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    Chevrolet's Battery-Powered Volt Now on Sale in US

    The new gasoline/electric hybrid Chevrolet Volt
    The new gasoline/electric hybrid Chevrolet Volt

    Multimedia

    Today President Obama visits a U.S. auto plant that makes the battery-powered Chevrolet Volt. Some analysts think the Volt could revitalize the struggling American auto industry with its high-tech battery component and environmentally friendly power source.

    Ed LeBlanc drives a 2004 Chevrolet Impala.  But his dream is to someday drive what he builds - the new Chevrolet Volt, an electric vehicle that can run for 64 kilometers on a battery without recharging.  His round-trip commute to work is less than that.

    "I wouldn't have to put a dime of gas in this ever," notes LeBlanc.

    The assembly plant in Hamtramck, Michigan where LeBlanc works has already built about 55 test vehicles.  

    Dealers in select parts of the country began taking orders for the Volts on Tuesday.  The $41,00 price tag comes with a $7,500r tax credit, making it cost competitive with other electric or hybrid vehicles.  

    But here's the difference, fully charged, the battery in the volt enables the car to travel for 64 kilometers on electrical power alone.  Then, the car automatically switches to a gas-powered engine, acting as a generator that can power through 483 more kilometers.  

    "For Americans, we're getting off foreign oil.  For any customer around the world, they're getting off oil, so that's a big part of it," said GM's Larry Nitz.

    General Motors was the first auto company in the United States to mass produce a modern electric car.  The EV-1 was on the market in the 1990s, but GM discontinued it because of impracticality.  Company engineers admit the lead acid battery wasn't technically advanced enough to run a car.

    The EV-1's battery weighed three times as much as the Volt's does today.  Because of its size, the car had to be designed and built around the battery.

    Here at the GM battery lab, the Volt's 16 kilowatt lithium ion batteries are run through the rigors of extreme driving, weather fluctuations and abrupt movements.  Developers promise the batteries will have a long life.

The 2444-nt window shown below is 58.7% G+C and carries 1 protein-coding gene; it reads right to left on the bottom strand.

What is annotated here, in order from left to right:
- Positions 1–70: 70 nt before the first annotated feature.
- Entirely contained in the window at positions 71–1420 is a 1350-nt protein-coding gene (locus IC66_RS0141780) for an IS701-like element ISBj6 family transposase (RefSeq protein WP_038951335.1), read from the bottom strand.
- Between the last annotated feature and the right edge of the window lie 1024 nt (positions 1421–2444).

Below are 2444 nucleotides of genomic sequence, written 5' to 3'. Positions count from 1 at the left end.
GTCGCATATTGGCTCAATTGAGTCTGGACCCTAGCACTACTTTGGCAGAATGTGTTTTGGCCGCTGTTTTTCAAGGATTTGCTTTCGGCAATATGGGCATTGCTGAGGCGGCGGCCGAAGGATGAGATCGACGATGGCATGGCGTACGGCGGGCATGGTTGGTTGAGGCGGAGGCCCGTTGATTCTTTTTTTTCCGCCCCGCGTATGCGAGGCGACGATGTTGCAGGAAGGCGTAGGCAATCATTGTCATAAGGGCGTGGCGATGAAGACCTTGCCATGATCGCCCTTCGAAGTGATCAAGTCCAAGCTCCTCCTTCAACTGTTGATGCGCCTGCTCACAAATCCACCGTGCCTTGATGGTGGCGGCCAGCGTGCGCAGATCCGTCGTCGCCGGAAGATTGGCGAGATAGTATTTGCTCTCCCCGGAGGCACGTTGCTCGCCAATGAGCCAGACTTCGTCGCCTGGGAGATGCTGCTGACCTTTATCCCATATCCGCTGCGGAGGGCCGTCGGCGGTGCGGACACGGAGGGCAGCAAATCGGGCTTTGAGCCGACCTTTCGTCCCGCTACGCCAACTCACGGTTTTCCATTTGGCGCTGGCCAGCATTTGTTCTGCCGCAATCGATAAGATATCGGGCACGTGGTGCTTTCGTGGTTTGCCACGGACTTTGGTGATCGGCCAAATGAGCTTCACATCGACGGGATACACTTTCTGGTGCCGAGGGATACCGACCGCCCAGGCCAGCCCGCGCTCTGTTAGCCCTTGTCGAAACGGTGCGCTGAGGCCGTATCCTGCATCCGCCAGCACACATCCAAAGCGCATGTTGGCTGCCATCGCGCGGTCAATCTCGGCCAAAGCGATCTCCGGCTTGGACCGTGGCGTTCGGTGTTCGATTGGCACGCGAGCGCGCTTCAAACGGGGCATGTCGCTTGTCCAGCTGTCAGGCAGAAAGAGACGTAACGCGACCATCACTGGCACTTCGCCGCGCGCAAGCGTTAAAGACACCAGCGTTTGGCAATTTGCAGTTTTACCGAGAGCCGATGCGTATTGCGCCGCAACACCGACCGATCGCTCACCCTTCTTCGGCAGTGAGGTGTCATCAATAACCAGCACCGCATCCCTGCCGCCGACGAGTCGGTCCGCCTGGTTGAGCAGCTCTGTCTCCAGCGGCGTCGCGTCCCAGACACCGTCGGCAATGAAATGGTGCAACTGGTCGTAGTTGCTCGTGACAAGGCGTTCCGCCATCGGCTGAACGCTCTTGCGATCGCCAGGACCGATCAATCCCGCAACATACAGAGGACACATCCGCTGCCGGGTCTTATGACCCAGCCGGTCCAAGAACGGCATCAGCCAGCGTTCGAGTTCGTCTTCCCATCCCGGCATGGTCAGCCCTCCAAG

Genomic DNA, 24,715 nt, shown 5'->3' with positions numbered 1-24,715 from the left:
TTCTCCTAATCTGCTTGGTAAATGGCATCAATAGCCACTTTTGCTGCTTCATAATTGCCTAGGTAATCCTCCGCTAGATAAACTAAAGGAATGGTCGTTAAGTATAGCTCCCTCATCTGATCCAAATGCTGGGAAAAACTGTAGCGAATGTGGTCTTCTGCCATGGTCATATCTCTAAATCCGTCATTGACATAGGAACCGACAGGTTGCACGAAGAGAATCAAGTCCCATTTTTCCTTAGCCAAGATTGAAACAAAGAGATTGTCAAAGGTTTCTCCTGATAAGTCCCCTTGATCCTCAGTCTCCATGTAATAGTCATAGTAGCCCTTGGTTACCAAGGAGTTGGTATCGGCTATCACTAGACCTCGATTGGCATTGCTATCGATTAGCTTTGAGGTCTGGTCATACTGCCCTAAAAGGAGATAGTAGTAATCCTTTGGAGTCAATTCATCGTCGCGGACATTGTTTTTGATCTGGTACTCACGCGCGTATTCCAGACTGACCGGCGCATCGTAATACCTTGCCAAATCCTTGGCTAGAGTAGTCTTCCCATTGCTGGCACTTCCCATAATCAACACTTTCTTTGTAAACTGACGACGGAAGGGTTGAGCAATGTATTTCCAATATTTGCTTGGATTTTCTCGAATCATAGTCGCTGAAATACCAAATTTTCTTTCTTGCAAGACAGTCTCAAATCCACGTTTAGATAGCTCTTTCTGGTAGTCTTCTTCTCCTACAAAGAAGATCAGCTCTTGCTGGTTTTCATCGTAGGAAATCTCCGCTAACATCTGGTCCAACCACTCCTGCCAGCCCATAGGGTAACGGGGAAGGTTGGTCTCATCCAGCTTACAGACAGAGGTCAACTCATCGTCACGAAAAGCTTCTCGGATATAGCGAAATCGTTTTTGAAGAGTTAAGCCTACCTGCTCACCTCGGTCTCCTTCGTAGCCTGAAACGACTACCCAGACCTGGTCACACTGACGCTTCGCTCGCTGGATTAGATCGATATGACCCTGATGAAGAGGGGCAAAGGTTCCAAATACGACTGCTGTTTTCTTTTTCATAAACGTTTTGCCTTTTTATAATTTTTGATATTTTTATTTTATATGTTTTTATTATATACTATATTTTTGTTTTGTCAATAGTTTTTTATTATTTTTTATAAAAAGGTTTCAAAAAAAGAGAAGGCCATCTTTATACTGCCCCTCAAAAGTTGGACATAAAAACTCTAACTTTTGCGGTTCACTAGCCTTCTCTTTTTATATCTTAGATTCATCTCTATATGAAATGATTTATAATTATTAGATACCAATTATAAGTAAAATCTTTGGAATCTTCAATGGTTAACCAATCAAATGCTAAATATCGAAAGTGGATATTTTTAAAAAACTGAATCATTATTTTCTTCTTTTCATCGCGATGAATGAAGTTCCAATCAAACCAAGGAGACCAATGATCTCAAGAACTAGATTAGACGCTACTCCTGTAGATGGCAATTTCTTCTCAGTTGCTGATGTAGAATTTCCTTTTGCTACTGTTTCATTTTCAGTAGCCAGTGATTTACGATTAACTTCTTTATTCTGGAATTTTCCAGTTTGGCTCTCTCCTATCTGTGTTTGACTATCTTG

"By using only a part of that battery, we're able to ensure that the battery lives 10 years," noted Nitz.

    Critics argue the price of a Volt is higher than a regular small compact car and the gas savings won't offset that cost.  Others say the back seat is small.  The T-shaped top of the battery rests underneath the seat, with the longer strip under the center console.

    GM is staking a lot on the Volt's success. The auto company shut down most of its facilities for the summer, but the Hamtramck assembly plant remained open, for employees like Leblanc to get the Volt rolling.

    "It's our lifesaver.  I mean, it keeps us working," added LeBlanc.

    GM is investing $700 million into the vehicle.  A company manager tells VOA that GM expects to lose money initially, but hopes to make the Volt profitable in future years.


    Carolyn Presutti

    Carolyn Presutti is an Emmy and Silver World Medal award winning television correspondent who works out of VOA’s Washington headquarters. She has also won numerous Associated Press TV, Radio, and Multimedia awards, as well as a Clarion for her TV coverage of The Syrian Medical Crisis, Haiti, The Boston Marathon Bombing, Presidential Politics, The Southern Economy, Google Glass & Other Wearables, and the 9/11 Anniversary.

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